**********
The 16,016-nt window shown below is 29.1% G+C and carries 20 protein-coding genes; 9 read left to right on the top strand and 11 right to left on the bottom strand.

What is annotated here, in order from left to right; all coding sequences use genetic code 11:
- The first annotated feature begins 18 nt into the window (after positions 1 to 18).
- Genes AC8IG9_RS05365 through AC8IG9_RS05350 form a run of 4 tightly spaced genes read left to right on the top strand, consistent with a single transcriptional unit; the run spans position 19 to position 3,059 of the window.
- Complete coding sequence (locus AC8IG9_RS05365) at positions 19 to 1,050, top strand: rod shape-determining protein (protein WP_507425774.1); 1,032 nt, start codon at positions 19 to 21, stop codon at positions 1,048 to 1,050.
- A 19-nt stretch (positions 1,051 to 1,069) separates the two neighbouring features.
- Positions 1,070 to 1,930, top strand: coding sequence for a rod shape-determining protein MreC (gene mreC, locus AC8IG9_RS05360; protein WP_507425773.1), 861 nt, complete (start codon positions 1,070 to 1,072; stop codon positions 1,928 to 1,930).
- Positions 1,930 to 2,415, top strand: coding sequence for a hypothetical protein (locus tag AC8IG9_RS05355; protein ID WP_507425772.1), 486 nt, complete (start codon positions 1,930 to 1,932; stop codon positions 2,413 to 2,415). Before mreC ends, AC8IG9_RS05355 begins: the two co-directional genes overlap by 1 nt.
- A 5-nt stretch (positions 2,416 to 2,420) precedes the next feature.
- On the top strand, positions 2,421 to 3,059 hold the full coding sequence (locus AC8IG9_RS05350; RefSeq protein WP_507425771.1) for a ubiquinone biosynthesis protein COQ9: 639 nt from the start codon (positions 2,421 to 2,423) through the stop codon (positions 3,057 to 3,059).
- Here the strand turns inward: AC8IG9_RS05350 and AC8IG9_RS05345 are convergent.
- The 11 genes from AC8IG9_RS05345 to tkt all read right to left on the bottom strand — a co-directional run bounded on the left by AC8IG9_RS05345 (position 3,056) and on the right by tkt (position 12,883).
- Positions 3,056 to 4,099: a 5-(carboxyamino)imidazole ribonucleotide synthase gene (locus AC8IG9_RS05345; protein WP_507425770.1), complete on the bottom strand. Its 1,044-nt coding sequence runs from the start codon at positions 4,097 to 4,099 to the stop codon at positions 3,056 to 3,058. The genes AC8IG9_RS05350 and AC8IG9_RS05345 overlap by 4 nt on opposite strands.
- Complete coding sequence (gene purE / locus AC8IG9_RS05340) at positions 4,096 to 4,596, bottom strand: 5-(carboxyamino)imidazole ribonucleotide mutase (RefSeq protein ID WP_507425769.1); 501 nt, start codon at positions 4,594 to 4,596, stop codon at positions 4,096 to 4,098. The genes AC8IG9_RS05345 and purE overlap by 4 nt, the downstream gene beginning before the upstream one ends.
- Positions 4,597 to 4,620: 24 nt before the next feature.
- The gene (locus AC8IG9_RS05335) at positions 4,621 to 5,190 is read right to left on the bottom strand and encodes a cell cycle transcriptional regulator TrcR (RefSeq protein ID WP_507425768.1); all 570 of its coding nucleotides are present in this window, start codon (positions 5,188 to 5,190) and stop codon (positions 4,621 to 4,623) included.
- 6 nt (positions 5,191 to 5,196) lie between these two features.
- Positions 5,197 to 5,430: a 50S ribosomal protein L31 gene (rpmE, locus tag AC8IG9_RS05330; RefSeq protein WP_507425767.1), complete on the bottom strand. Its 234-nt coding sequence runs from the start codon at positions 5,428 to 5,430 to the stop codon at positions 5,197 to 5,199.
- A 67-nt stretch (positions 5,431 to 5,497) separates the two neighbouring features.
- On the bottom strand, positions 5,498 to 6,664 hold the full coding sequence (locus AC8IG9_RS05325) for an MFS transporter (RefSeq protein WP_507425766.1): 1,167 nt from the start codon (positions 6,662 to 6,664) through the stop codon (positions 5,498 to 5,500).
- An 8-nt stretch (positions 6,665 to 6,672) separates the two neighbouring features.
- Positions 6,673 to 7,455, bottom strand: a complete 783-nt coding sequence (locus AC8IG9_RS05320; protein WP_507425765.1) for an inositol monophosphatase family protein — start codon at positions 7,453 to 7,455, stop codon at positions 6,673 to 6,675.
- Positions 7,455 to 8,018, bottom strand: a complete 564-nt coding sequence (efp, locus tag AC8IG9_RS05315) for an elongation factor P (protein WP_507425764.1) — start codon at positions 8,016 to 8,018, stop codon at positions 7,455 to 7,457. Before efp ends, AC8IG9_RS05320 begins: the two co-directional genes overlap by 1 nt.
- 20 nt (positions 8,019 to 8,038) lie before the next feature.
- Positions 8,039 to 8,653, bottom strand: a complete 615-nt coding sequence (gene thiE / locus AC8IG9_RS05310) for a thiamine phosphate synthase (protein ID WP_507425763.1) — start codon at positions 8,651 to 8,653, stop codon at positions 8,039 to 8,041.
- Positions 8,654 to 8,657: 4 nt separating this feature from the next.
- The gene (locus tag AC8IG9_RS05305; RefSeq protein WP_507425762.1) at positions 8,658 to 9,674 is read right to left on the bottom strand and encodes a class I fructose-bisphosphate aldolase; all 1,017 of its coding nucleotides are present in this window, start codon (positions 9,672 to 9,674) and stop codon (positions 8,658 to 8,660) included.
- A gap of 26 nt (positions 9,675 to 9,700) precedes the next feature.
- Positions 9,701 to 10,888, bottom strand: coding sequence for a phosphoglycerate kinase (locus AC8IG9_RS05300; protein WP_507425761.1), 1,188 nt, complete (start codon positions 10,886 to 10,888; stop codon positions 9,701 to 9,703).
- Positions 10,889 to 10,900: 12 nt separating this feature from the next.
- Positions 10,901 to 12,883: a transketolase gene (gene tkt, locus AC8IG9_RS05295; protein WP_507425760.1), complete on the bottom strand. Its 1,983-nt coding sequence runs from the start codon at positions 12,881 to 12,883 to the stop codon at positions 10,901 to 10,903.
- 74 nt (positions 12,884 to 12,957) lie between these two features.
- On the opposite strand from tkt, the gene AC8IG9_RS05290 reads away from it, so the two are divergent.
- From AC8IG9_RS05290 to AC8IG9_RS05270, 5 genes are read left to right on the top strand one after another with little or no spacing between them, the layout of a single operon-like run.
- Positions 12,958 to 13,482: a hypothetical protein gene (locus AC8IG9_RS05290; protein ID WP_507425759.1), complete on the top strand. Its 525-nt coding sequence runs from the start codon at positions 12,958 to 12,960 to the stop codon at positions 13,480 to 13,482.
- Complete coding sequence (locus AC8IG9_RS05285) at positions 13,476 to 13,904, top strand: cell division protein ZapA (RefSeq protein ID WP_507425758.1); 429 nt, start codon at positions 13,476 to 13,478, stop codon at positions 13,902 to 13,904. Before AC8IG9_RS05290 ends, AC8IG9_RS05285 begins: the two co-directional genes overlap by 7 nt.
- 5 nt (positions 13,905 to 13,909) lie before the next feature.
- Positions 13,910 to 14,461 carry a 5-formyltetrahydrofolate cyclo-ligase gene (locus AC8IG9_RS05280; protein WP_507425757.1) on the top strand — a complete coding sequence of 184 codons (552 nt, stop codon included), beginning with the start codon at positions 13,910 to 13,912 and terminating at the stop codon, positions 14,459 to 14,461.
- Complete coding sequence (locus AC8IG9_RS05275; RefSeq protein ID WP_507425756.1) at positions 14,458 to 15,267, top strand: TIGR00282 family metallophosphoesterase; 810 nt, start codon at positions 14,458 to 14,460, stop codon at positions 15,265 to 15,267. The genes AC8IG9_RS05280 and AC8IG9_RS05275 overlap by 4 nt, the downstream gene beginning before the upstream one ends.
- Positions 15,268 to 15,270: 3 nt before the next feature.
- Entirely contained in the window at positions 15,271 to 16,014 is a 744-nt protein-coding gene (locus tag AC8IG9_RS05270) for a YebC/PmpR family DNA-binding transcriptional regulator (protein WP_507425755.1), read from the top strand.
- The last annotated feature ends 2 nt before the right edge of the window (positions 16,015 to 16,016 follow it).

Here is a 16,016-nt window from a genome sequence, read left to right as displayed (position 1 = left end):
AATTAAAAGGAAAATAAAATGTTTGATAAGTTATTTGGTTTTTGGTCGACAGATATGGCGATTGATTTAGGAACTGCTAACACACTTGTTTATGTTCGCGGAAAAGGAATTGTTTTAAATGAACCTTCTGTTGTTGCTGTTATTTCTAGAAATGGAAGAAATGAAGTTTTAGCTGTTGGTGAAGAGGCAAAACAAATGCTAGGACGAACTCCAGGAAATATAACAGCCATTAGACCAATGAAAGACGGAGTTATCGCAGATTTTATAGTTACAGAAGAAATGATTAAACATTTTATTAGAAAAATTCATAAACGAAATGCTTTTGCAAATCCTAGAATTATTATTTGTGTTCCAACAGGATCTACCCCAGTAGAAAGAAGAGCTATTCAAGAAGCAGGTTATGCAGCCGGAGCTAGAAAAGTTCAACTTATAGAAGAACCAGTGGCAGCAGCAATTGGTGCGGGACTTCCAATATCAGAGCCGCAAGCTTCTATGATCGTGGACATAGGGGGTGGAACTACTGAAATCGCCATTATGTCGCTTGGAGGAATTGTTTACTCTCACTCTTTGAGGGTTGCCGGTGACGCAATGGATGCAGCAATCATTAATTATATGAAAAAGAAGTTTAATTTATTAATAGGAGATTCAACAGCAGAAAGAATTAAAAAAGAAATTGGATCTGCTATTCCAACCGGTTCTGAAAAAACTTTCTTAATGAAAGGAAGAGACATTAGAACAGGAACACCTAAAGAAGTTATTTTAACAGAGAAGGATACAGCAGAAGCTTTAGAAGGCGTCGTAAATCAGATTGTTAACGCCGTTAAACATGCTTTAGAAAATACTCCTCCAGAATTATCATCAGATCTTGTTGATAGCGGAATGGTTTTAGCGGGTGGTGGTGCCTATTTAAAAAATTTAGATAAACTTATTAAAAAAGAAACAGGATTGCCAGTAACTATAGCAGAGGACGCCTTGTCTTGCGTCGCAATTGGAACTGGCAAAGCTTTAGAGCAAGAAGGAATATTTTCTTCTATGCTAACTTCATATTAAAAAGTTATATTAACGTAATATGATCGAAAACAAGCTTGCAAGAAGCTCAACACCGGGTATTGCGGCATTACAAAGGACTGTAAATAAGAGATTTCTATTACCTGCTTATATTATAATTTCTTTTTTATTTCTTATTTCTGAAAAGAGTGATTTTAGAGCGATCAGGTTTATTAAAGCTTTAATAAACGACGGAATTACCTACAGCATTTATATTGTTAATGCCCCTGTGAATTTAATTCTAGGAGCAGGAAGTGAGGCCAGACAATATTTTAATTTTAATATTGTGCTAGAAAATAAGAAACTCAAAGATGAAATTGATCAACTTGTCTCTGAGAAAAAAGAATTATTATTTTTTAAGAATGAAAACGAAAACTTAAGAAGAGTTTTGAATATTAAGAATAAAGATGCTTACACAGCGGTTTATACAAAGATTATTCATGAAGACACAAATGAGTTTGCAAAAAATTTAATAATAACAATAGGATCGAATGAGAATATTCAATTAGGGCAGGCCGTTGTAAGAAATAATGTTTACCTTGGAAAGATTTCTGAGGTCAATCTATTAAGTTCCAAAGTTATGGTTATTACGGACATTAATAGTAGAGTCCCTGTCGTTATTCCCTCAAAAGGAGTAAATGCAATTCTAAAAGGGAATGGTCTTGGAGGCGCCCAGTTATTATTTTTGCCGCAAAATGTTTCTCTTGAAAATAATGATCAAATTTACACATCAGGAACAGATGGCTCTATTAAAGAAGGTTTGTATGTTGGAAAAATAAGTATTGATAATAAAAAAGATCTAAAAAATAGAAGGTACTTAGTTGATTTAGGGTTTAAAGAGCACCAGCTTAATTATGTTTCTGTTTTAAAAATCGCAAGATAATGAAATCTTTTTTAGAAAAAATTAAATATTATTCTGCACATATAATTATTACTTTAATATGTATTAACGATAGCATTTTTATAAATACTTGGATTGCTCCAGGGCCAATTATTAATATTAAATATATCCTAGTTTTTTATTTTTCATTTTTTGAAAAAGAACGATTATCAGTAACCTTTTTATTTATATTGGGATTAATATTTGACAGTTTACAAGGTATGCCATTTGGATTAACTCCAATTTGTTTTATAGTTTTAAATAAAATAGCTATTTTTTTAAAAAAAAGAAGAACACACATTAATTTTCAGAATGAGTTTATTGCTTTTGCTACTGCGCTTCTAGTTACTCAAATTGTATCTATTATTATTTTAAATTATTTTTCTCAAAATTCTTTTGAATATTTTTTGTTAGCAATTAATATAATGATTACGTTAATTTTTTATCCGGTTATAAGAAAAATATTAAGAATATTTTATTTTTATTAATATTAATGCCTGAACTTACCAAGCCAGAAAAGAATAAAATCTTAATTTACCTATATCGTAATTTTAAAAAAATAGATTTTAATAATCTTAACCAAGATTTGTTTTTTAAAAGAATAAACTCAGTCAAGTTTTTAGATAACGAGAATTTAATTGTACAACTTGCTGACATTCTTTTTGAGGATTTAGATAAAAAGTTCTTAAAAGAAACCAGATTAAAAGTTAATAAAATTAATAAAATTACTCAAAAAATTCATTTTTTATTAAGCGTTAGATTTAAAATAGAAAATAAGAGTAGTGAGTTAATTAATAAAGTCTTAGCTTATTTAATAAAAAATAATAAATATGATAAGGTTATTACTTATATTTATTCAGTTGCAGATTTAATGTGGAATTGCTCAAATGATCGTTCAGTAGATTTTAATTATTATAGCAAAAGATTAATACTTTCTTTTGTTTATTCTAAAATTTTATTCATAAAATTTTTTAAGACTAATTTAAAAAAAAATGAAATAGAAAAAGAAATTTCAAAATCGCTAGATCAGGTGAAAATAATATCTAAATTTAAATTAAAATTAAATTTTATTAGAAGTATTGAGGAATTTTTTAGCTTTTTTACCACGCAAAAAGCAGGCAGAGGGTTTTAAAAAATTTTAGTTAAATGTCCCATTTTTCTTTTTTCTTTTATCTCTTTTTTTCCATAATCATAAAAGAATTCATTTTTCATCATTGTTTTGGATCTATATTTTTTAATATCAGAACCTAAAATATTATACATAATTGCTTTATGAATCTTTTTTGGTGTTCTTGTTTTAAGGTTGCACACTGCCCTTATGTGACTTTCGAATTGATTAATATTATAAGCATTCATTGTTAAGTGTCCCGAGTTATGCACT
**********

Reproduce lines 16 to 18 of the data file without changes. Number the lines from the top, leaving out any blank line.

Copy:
- The gene (locus AC8IG9_RS05335) at positions 4,621 to 5,190 is read right to left on the bottom strand and encodes a cell cycle transcriptional regulator TrcR (RefSeq protein ID WP_507425768.1); all 570 of its coding nucleotides are present in this window, start codon (positions 5,188 to 5,190) and stop codon (positions 4,621 to 4,623) included.
- 6 nt (positions 5,191 to 5,196) lie between these two features.
- Positions 5,197 to 5,430: a 50S ribosomal protein L31 gene (rpmE, locus tag AC8IG9_RS05330; RefSeq protein WP_507425767.1), complete on the bottom strand. Its 234-nt coding sequence runs from the start codon at positions 5,428 to 5,430 to the stop codon at positions 5,197 to 5,199.